What have you learned from the injured individuals you’ve worked with?

With each person that I’ve worked with, what stands out to me is the strength of the human spirit. A person going through trauma can and will deal with the outcome and move forward to the best of his or her ability. That applies to social and emotional transitioning as well as physical rehabilitation. Sometimes I truly feel that I’ve learned more from some of our patients than they have learned from me!

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When Penn State quarterback Adam Taliaferro was injured in 2000, he had surgery, followed by 7 months of in- and outpatient services at Magee. What was it like working with Adam?

Adam is an extraordinary young man who came in with very little active movement initially. He was always very present, highly motivated, mentally tough and positive, and he carried that attitude not only into his own care and therapy but into the lives of others who were struggling with similar injuries. That’s the beauty of being here: people going through similar experiences can be there for each other. Adam is an exceptional example of giving back while pursuing personal rehabilitation.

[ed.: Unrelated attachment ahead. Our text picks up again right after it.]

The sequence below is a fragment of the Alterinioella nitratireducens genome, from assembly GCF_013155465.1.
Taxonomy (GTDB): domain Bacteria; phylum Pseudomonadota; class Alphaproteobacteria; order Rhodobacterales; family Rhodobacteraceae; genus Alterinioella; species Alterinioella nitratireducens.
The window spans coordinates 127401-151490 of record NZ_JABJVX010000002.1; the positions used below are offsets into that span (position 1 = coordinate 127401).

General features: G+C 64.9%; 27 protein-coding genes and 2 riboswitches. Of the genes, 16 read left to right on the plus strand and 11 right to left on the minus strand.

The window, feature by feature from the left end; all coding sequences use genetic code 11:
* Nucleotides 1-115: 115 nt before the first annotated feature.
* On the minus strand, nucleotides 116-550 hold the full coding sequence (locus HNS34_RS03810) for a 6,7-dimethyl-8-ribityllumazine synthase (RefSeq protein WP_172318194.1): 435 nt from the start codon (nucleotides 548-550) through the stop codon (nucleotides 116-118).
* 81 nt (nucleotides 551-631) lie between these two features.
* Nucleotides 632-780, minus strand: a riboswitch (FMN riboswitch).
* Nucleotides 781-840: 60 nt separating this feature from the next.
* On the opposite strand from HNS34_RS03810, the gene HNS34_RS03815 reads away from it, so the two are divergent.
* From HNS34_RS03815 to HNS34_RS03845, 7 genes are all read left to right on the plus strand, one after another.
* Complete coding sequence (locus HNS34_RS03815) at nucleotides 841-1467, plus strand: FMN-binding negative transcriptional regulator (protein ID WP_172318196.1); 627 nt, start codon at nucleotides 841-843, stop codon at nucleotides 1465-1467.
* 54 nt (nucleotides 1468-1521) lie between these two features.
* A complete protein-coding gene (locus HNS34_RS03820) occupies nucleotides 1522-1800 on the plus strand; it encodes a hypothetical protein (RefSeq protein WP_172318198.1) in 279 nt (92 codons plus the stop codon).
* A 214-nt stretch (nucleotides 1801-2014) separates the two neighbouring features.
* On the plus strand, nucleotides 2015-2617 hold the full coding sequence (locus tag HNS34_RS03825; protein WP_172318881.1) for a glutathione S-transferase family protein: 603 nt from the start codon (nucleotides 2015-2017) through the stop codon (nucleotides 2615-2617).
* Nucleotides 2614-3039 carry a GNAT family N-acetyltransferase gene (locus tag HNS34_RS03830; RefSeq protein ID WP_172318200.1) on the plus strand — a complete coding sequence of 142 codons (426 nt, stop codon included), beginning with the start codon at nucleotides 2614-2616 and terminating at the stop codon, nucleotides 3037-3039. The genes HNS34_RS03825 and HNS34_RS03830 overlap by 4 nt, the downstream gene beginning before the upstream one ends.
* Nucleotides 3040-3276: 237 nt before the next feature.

What’s your favorite part of your job?

I like that my job is very dynamic. Every day is a little bit different. You have to adapt, even if you think you have a plan! I meet some incredible people. You walk in the door and see what other people are dealing with, and suddenly your problems or issues seem completely insignificant by comparison.

My work inspires me and gives me perspective. I appreciate the opportunity to serve people who have been through trauma and injury. Every day when I come to work, I feel like I still have a role in helping people to receive the best care they possibly can. It can be a very emotional job – but for us, working in this field means entering a very special place where we can make a significant and lasting impact on an individual’s life.

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We appreciate your time, Amy! Visit the Magee Rehabilitation Hospital website to learn more about Amy Bratta’s work.